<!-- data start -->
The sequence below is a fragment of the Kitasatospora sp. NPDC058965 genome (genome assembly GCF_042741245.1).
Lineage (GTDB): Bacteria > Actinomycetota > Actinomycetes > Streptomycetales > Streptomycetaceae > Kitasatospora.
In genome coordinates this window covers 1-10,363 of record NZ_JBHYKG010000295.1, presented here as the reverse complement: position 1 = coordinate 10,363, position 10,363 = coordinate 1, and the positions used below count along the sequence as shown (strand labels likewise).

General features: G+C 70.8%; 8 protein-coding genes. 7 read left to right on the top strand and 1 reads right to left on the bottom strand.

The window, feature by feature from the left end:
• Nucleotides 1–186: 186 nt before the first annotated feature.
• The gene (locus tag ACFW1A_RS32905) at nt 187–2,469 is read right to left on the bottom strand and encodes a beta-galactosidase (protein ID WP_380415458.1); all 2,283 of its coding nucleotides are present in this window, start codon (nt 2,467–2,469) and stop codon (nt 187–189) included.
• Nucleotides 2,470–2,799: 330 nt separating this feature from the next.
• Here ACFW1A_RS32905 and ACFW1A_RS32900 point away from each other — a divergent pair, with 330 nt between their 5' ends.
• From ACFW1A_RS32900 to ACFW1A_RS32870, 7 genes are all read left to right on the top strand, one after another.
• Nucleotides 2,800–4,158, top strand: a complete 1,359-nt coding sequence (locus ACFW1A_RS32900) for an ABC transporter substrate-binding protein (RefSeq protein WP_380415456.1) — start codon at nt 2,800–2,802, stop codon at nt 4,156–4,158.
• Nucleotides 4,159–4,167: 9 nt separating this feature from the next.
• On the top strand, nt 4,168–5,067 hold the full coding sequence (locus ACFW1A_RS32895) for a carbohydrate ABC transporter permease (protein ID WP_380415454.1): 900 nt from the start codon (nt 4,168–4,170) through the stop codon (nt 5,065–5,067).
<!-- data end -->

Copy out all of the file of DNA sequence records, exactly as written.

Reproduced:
The sequence below is a fragment of the Kitasatospora sp. NPDC058965 genome (genome assembly GCF_042741245.1).
Lineage (GTDB): Bacteria > Actinomycetota > Actinomycetes > Streptomycetales > Streptomycetaceae > Kitasatospora.
In genome coordinates this window covers 1-10,363 of record NZ_JBHYKG010000295.1, presented here as the reverse complement: position 1 = coordinate 10,363, position 10,363 = coordinate 1, and the positions used below count along the sequence as shown (strand labels likewise).

General features: G+C 70.8%; 8 protein-coding genes. 7 read left to right on the top strand and 1 reads right to left on the bottom strand.

The window, feature by feature from the left end:
• Nucleotides 1–186: 186 nt before the first annotated feature.
• The gene (locus tag ACFW1A_RS32905) at nt 187–2,469 is read right to left on the bottom strand and encodes a beta-galactosidase (protein ID WP_380415458.1); all 2,283 of its coding nucleotides are present in this window, start codon (nt 2,467–2,469) and stop codon (nt 187–189) included.
• Nucleotides 2,470–2,799: 330 nt separating this feature from the next.
• Here ACFW1A_RS32905 and ACFW1A_RS32900 point away from each other — a divergent pair, with 330 nt between their 5' ends.
• From ACFW1A_RS32900 to ACFW1A_RS32870, 7 genes are all read left to right on the top strand, one after another.
• Nucleotides 2,800–4,158, top strand: a complete 1,359-nt coding sequence (locus ACFW1A_RS32900) for an ABC transporter substrate-binding protein (RefSeq protein WP_380415456.1) — start codon at nt 2,800–2,802, stop codon at nt 4,156–4,158.
• Nucleotides 4,159–4,167: 9 nt separating this feature from the next.
• On the top strand, nt 4,168–5,067 hold the full coding sequence (locus ACFW1A_RS32895) for a carbohydrate ABC transporter permease (protein ID WP_380415454.1): 900 nt from the start codon (nt 4,168–4,170) through the stop codon (nt 5,065–5,067).